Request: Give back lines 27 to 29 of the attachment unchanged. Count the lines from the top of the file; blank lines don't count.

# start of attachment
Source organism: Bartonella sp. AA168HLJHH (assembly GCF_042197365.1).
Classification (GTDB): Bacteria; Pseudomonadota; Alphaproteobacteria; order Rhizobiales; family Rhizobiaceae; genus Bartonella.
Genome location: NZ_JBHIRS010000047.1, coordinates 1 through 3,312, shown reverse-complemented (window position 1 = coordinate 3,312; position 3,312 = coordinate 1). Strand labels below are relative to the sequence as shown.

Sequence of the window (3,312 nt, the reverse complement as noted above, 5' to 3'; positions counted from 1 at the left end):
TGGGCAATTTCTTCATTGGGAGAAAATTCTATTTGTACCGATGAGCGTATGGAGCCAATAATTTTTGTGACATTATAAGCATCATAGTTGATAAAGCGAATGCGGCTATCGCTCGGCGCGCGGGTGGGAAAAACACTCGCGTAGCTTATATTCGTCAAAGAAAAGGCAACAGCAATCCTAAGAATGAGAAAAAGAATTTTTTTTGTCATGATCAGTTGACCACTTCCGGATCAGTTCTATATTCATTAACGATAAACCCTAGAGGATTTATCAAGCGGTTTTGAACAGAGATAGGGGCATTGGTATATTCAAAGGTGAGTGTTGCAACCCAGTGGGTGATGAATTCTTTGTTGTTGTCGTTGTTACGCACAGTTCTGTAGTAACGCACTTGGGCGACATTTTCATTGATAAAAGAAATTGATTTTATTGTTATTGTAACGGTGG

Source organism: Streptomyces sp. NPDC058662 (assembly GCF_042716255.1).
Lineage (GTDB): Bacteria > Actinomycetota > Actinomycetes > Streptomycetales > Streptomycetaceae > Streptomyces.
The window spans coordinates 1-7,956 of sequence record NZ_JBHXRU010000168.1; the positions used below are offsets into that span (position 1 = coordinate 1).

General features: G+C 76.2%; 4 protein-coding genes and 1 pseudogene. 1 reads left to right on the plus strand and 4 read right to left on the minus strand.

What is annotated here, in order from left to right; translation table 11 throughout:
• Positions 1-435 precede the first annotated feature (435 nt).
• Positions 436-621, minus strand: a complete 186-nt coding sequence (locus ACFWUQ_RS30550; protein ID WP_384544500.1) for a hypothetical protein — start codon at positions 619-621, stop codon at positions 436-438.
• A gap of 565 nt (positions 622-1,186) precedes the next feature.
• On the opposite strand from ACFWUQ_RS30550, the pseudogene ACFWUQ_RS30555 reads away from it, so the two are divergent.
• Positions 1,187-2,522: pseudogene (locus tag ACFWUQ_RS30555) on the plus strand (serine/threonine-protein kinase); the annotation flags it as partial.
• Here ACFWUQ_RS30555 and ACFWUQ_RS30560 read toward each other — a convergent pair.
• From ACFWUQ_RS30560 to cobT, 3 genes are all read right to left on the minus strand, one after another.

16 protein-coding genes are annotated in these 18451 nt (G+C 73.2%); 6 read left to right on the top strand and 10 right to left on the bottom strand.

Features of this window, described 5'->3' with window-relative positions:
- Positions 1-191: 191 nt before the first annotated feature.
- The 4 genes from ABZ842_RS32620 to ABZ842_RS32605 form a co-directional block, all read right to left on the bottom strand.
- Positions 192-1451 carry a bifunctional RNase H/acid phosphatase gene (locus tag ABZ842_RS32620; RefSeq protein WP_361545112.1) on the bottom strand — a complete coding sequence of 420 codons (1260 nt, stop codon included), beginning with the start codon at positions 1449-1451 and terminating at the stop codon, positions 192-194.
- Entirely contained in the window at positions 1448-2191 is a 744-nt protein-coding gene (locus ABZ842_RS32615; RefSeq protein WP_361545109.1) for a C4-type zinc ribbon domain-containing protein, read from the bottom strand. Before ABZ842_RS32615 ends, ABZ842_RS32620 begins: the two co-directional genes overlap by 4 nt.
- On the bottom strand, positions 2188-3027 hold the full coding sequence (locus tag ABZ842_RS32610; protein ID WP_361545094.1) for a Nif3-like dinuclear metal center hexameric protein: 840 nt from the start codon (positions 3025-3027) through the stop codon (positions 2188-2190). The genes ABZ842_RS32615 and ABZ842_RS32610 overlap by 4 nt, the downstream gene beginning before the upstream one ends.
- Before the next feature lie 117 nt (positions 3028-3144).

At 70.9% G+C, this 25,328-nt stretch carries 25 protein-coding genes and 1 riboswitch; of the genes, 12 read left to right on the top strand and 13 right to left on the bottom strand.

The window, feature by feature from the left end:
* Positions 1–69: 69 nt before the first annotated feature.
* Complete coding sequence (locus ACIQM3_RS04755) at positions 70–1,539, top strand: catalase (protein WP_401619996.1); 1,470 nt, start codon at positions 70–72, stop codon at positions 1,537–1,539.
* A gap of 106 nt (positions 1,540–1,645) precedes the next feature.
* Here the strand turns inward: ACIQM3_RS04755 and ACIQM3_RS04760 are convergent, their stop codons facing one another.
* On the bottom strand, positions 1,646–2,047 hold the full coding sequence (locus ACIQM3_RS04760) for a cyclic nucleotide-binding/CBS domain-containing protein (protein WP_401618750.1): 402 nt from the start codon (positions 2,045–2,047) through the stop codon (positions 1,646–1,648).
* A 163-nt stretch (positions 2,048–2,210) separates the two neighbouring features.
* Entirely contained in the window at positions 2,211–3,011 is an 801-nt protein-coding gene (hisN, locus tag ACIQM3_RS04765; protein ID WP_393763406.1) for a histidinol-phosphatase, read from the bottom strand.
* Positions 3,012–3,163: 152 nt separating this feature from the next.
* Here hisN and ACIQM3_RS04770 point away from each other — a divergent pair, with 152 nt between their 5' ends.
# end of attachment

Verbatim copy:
The window, feature by feature from the left end:
* Positions 1–69: 69 nt before the first annotated feature.
* Complete coding sequence (locus ACIQM3_RS04755) at positions 70–1,539, top strand: catalase (protein WP_401619996.1); 1,470 nt, start codon at positions 70–72, stop codon at positions 1,537–1,539.